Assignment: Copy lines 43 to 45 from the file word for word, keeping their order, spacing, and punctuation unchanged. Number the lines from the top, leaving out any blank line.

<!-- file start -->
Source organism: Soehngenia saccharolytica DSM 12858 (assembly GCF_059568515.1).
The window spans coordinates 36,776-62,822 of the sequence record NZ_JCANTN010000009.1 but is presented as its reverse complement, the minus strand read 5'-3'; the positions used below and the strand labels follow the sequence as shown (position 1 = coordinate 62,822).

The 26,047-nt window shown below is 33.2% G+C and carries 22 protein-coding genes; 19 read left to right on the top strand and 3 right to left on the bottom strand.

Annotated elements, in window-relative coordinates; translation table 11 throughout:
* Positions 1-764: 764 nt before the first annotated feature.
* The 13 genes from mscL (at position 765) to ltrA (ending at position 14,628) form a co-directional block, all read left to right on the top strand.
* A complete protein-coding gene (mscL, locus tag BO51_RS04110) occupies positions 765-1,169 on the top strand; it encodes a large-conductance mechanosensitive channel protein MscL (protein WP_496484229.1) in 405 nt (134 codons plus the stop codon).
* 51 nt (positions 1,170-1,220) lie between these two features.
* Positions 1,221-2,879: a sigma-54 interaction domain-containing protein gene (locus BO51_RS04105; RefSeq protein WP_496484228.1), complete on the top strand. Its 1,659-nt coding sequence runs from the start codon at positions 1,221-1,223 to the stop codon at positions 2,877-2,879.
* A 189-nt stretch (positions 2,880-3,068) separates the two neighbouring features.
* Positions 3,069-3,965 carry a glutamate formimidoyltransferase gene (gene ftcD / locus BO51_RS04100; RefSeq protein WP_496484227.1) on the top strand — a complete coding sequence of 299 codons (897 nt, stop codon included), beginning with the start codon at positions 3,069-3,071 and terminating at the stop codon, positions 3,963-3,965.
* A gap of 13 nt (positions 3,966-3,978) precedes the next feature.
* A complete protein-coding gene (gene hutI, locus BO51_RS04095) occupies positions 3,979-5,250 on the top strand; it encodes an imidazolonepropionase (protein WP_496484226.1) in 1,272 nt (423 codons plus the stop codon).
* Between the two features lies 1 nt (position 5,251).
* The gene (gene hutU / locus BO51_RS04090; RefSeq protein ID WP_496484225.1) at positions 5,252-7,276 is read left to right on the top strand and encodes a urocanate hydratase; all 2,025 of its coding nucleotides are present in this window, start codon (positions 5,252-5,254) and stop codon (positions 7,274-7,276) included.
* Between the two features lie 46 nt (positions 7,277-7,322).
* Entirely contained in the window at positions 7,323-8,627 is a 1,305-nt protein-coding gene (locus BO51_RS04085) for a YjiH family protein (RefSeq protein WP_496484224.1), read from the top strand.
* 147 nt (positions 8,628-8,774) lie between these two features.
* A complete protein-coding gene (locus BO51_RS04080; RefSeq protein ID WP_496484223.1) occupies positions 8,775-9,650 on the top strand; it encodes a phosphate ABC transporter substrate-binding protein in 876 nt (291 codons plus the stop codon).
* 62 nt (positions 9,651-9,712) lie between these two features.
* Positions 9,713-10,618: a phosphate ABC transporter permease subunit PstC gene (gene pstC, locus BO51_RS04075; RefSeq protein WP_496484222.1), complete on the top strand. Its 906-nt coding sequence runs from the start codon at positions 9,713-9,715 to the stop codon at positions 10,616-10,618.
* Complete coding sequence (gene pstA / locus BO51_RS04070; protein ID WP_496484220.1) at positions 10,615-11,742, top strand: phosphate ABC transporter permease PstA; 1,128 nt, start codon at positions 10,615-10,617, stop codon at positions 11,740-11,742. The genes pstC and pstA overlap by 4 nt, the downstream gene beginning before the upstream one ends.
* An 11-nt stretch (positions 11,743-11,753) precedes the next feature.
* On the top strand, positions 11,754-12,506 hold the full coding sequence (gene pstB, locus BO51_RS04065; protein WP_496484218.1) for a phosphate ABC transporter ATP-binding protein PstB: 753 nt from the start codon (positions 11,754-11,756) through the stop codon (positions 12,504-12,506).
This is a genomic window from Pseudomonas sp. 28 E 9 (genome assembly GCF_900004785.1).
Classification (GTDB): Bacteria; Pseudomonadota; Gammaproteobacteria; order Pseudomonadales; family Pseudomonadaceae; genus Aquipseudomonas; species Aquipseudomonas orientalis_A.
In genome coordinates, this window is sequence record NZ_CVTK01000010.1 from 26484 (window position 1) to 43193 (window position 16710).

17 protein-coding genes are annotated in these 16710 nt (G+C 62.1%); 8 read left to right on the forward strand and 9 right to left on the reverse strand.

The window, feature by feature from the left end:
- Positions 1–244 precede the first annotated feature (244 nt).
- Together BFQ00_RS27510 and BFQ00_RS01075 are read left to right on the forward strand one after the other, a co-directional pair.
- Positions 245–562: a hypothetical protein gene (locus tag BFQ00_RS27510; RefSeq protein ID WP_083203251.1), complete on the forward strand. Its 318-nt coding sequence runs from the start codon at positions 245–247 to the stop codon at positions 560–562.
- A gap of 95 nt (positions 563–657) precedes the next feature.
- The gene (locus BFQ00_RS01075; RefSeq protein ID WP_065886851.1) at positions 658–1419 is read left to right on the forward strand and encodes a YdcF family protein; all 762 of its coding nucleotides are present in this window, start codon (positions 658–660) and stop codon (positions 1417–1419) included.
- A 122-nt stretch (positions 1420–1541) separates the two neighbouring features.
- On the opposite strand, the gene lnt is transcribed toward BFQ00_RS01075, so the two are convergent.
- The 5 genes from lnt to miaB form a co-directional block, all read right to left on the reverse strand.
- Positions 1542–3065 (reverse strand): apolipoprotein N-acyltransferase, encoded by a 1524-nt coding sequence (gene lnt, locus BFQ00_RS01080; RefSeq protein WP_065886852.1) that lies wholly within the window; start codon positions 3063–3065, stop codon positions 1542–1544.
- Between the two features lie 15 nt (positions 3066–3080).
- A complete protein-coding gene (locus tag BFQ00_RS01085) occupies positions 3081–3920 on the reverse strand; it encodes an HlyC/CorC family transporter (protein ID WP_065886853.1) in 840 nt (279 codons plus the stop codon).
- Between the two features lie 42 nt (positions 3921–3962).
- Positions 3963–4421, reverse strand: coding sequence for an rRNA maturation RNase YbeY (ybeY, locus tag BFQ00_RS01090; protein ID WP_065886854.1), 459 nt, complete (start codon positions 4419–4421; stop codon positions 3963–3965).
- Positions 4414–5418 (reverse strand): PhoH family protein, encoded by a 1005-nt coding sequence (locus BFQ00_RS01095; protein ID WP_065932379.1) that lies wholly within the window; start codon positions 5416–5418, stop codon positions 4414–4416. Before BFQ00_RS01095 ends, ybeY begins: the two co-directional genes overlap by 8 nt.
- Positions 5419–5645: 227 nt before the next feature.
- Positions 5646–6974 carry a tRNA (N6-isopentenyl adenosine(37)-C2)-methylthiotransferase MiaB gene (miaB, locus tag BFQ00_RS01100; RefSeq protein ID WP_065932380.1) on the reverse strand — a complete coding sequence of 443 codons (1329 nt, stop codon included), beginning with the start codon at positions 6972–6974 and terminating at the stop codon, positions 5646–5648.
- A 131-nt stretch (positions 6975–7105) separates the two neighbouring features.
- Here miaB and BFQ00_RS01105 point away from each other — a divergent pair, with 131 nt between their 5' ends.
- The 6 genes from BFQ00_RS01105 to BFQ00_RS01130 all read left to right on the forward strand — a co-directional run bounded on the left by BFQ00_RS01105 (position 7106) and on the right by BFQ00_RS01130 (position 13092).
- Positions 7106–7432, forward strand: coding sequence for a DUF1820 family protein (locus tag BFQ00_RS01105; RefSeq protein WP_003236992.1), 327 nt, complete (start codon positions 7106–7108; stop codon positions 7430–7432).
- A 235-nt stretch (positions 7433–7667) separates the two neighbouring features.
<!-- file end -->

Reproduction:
- Positions 4414–5418 (reverse strand): PhoH family protein, encoded by a 1005-nt coding sequence (locus BFQ00_RS01095; protein ID WP_065932379.1) that lies wholly within the window; start codon positions 5416–5418, stop codon positions 4414–4416. Before BFQ00_RS01095 ends, ybeY begins: the two co-directional genes overlap by 8 nt.
- Positions 5419–5645: 227 nt before the next feature.
- Positions 5646–6974 carry a tRNA (N6-isopentenyl adenosine(37)-C2)-methylthiotransferase MiaB gene (miaB, locus tag BFQ00_RS01100; RefSeq protein ID WP_065932380.1) on the reverse strand — a complete coding sequence of 443 codons (1329 nt, stop codon included), beginning with the start codon at positions 6972–6974 and terminating at the stop codon, positions 5646–5648.